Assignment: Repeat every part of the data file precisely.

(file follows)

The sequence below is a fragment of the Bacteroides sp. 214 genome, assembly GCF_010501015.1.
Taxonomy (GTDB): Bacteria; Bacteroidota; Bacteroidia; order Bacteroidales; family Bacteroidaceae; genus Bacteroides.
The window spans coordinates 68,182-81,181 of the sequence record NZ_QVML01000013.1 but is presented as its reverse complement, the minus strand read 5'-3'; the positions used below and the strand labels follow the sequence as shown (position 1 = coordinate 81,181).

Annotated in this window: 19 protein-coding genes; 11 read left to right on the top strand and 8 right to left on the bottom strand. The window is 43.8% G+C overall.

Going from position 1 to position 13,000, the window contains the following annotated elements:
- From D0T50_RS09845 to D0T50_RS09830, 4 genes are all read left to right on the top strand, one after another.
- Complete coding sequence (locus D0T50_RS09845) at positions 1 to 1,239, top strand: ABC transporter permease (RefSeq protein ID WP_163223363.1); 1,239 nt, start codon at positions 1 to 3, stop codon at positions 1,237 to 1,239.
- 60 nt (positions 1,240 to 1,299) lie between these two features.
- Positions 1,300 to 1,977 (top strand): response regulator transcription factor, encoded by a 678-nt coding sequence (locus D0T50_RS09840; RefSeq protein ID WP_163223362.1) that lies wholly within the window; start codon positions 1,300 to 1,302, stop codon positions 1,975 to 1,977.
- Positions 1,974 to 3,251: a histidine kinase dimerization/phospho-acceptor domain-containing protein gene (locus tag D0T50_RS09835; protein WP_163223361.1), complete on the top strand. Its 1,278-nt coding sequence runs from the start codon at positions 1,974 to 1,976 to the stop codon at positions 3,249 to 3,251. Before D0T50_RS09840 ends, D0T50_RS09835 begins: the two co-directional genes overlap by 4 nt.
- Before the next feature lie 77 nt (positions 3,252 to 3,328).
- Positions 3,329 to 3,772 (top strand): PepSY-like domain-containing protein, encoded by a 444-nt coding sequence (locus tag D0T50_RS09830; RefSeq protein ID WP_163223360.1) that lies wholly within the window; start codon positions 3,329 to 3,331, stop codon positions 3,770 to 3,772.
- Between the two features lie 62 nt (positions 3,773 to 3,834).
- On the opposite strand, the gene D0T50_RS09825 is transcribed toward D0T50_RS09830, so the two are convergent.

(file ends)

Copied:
The sequence below is a fragment of the Bacteroides sp. 214 genome, assembly GCF_010501015.1.
Taxonomy (GTDB): Bacteria; Bacteroidota; Bacteroidia; order Bacteroidales; family Bacteroidaceae; genus Bacteroides.
The window spans coordinates 68,182-81,181 of the sequence record NZ_QVML01000013.1 but is presented as its reverse complement, the minus strand read 5'-3'; the positions used below and the strand labels follow the sequence as shown (position 1 = coordinate 81,181).

Annotated in this window: 19 protein-coding genes; 11 read left to right on the top strand and 8 right to left on the bottom strand. The window is 43.8% G+C overall.

Going from position 1 to position 13,000, the window contains the following annotated elements:
- From D0T50_RS09845 to D0T50_RS09830, 4 genes are all read left to right on the top strand, one after another.
- Complete coding sequence (locus D0T50_RS09845) at positions 1 to 1,239, top strand: ABC transporter permease (RefSeq protein ID WP_163223363.1); 1,239 nt, start codon at positions 1 to 3, stop codon at positions 1,237 to 1,239.
- 60 nt (positions 1,240 to 1,299) lie between these two features.
- Positions 1,300 to 1,977 (top strand): response regulator transcription factor, encoded by a 678-nt coding sequence (locus D0T50_RS09840; RefSeq protein ID WP_163223362.1) that lies wholly within the window; start codon positions 1,300 to 1,302, stop codon positions 1,975 to 1,977.
- Positions 1,974 to 3,251: a histidine kinase dimerization/phospho-acceptor domain-containing protein gene (locus tag D0T50_RS09835; protein WP_163223361.1), complete on the top strand. Its 1,278-nt coding sequence runs from the start codon at positions 1,974 to 1,976 to the stop codon at positions 3,249 to 3,251. Before D0T50_RS09840 ends, D0T50_RS09835 begins: the two co-directional genes overlap by 4 nt.
- Before the next feature lie 77 nt (positions 3,252 to 3,328).
- Positions 3,329 to 3,772 (top strand): PepSY-like domain-containing protein, encoded by a 444-nt coding sequence (locus tag D0T50_RS09830; RefSeq protein ID WP_163223360.1) that lies wholly within the window; start codon positions 3,329 to 3,331, stop codon positions 3,770 to 3,772.
- Between the two features lie 62 nt (positions 3,773 to 3,834).
- On the opposite strand, the gene D0T50_RS09825 is transcribed toward D0T50_RS09830, so the two are convergent.